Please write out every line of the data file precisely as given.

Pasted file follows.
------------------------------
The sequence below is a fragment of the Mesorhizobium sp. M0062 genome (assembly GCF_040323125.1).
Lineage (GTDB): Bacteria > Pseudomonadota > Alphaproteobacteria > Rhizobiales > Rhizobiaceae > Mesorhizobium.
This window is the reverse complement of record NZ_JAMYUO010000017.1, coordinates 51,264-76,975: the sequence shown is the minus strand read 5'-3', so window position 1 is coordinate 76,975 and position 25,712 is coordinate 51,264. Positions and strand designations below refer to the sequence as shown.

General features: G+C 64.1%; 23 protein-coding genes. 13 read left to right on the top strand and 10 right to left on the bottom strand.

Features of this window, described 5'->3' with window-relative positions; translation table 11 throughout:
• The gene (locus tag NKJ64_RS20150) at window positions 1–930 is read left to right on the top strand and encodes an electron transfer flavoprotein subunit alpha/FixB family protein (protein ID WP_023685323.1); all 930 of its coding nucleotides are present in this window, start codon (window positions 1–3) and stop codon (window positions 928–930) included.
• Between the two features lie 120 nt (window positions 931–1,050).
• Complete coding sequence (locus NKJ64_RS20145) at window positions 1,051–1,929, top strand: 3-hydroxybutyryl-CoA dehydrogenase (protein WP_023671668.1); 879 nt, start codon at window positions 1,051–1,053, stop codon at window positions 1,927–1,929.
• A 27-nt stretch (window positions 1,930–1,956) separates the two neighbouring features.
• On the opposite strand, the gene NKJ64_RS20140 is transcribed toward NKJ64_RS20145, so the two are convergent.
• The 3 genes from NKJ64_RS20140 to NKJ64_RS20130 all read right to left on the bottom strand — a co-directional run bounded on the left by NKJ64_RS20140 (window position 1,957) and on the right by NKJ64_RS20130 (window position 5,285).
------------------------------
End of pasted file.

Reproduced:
The sequence below is a fragment of the Mesorhizobium sp. M0062 genome (assembly GCF_040323125.1).
Lineage (GTDB): Bacteria > Pseudomonadota > Alphaproteobacteria > Rhizobiales > Rhizobiaceae > Mesorhizobium.
This window is the reverse complement of record NZ_JAMYUO010000017.1, coordinates 51,264-76,975: the sequence shown is the minus strand read 5'-3', so window position 1 is coordinate 76,975 and position 25,712 is coordinate 51,264. Positions and strand designations below refer to the sequence as shown.

General features: G+C 64.1%; 23 protein-coding genes. 13 read left to right on the top strand and 10 right to left on the bottom strand.

Features of this window, described 5'->3' with window-relative positions; translation table 11 throughout:
• The gene (locus tag NKJ64_RS20150) at window positions 1–930 is read left to right on the top strand and encodes an electron transfer flavoprotein subunit alpha/FixB family protein (protein ID WP_023685323.1); all 930 of its coding nucleotides are present in this window, start codon (window positions 1–3) and stop codon (window positions 928–930) included.
• Between the two features lie 120 nt (window positions 931–1,050).
• Complete coding sequence (locus NKJ64_RS20145) at window positions 1,051–1,929, top strand: 3-hydroxybutyryl-CoA dehydrogenase (protein WP_023671668.1); 879 nt, start codon at window positions 1,051–1,053, stop codon at window positions 1,927–1,929.
• A 27-nt stretch (window positions 1,930–1,956) separates the two neighbouring features.
• On the opposite strand, the gene NKJ64_RS20140 is transcribed toward NKJ64_RS20145, so the two are convergent.
• The 3 genes from NKJ64_RS20140 to NKJ64_RS20130 all read right to left on the bottom strand — a co-directional run bounded on the left by NKJ64_RS20140 (window position 1,957) and on the right by NKJ64_RS20130 (window position 5,285).